She placed the huge, oven-hot ceramic dish on the table in front of us, and with just the perfect amount of flare, lifted the heavy dome to reveal the most incredible chicken and vegetable mix, yellow with turmeric and billowing steam, and in that moment I thought, “I must have one of these.” A tagine. A Moroccan ceramic cooking dish with a tall, conical lid. It is placed on hot coals and left for an hour or so to slow cook whatever deliciousness you put inside. I wanted one. We could figure out where in the van it would fit later. I had to have one.
A Moroccan friend told us when looking in the souk for a tagine, we should expect to pay about 60-80dh which is about $8-10 CAD, but we, of course, can barter the price down. I knew as well, that in the souk, there would be both functional tagines for those who want to cook with it, and decorative tagines for those who want to put it on their mantle, so we would have to make sure to buy one we could actually use. It wasn’t hard to find the man selling tagines. There were about 50 of them, all different sizes, displayed out in front of his truck. These were the real ones. Not decorative at all. In fact, the glazing was just downright sloppy! These were no-nonsense tagines. We found the right size, one bigger than the smallest one there, and asked the man how much. He offered 50dh. We didn’t barter. We just bought it.
We continued through the souk and found a man selling spices. Bright yellow turmeric, deep red paprika, and sandy brown cumin, were just a few of the big, full bags sitting on the table. I had no idea what we needed in order to create as beautiful a dish as the first tagine we had. The man started speaking to us in French and I just said, “tagine?” “Tagine!” he exclaimed, and began preparing multiple bags of spices for us. We ended up with the bright yellow turmeric, the deep red paprika, and the sandy brown cumin, and a bag of what the spice man called, “tagine mix”. Perfect!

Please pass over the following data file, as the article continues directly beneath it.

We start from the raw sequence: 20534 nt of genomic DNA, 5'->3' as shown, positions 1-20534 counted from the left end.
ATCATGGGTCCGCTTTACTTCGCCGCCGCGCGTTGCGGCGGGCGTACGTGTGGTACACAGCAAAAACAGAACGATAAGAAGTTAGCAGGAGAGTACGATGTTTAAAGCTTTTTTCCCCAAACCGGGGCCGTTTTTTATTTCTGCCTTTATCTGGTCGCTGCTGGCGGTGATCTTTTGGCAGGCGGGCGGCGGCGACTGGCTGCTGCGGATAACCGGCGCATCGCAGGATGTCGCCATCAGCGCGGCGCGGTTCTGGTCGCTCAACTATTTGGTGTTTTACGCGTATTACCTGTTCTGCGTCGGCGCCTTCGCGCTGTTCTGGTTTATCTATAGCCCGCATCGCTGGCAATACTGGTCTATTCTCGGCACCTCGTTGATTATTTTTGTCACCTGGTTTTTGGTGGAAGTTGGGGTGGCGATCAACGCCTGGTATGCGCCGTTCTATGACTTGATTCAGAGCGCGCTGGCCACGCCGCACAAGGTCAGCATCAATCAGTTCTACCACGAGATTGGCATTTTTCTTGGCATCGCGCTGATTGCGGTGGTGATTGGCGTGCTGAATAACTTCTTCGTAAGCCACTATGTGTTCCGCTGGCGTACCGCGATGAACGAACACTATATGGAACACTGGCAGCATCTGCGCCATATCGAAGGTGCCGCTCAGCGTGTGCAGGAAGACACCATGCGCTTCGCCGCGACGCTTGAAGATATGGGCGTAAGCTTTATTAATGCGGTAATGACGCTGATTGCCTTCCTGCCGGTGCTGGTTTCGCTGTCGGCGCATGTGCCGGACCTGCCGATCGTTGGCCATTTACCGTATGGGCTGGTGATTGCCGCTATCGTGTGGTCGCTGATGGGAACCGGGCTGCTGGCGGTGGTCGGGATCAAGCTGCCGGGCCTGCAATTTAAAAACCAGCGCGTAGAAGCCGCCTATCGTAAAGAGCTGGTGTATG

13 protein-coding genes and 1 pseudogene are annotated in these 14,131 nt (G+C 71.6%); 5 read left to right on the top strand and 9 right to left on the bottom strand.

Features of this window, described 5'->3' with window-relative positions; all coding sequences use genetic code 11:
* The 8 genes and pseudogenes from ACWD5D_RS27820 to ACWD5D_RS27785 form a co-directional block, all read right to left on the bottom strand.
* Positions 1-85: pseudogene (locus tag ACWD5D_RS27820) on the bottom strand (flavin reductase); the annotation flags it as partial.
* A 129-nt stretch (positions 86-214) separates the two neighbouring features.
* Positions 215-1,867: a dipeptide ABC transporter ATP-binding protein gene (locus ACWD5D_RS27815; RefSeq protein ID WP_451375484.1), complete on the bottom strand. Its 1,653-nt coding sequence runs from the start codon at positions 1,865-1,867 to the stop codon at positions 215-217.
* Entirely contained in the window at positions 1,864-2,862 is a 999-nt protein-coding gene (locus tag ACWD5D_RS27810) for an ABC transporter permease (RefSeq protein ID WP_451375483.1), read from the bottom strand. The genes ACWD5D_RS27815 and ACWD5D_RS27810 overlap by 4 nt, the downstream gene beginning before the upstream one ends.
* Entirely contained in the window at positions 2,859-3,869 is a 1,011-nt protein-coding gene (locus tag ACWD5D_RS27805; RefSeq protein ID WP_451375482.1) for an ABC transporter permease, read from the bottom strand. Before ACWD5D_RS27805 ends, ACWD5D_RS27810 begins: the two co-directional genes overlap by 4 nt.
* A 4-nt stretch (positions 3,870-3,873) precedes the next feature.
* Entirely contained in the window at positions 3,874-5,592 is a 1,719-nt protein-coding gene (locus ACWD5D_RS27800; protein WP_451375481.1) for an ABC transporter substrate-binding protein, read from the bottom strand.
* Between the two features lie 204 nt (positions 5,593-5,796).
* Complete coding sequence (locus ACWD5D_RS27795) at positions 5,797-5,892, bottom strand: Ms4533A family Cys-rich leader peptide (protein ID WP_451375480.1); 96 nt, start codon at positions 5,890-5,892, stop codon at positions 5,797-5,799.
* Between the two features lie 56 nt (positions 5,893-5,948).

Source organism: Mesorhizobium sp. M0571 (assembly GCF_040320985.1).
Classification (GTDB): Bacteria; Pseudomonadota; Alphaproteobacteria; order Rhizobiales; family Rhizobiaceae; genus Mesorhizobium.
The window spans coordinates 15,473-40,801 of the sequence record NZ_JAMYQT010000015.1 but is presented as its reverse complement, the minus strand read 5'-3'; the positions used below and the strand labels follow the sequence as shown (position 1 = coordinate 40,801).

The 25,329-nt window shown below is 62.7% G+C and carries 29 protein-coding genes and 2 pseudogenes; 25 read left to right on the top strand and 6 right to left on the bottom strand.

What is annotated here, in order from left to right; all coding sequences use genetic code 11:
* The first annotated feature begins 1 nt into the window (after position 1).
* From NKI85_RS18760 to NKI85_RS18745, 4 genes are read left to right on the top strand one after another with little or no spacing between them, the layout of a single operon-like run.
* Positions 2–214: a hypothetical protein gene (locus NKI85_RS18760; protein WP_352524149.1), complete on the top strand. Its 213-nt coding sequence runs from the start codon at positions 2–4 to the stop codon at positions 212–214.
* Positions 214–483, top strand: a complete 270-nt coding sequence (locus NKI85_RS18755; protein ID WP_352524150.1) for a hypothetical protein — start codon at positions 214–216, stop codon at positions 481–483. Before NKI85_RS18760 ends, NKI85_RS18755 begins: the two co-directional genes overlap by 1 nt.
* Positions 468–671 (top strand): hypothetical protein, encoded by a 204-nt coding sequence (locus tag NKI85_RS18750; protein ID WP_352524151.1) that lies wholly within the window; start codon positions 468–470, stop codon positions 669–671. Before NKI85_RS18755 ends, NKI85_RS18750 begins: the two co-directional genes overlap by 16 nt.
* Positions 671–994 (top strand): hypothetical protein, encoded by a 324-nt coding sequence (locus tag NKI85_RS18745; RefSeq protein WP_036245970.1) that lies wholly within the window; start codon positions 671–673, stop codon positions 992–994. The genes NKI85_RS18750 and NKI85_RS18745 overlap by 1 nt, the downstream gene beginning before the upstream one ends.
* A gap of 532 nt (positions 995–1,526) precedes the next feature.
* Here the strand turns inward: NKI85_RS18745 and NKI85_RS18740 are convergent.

We took our tagine and our too many bags of spices back to the van. We had onions, tomatoes, potatoes, zucchini, and carrots. For our first tagine we were happy to make a simple vegetarian dish, and, granted we didn’t blow the place up with our first attempt, we could graduate to meat dishes later. While Michael ‘seasoned’ our brand new tagine (boiled water in it for 20 minutes to prep the lid with steam), I took to Google to find recipes we could loosely follow. I was disappointed to discover the top hits on Google for “tagine recipes” were all people cooking in casserole dishes and frying pans, and serving their food in the decorative tagine they bought in Morocco, OR even some on Amazon. Huh?
We would have to figure it out without Google’s help. We rubbed oil all over the bottom part of the dish, and poured a few tablespoons in. We heat the tagine and added onion, and then tomato. While they cooked, I tossed the potato, zucchini, and carrot in all our spices. All of them. When the onion and tomato began sizzling, we turned the heat right down, and stacked our other vegetables on top of each other. And that was that! We set the timer for an hour. We drank wine, played cards, ate a few olives to whet our appetites. The timer went off and our food was done!
I placed the huge, oven-hot ceramic dish on the table in the van, and with just the perfect amount of flare, I lifted the heavy dome to reveal the most incredible vegetable mix, yellow with turmeric and billowing steam. Our very first tagine!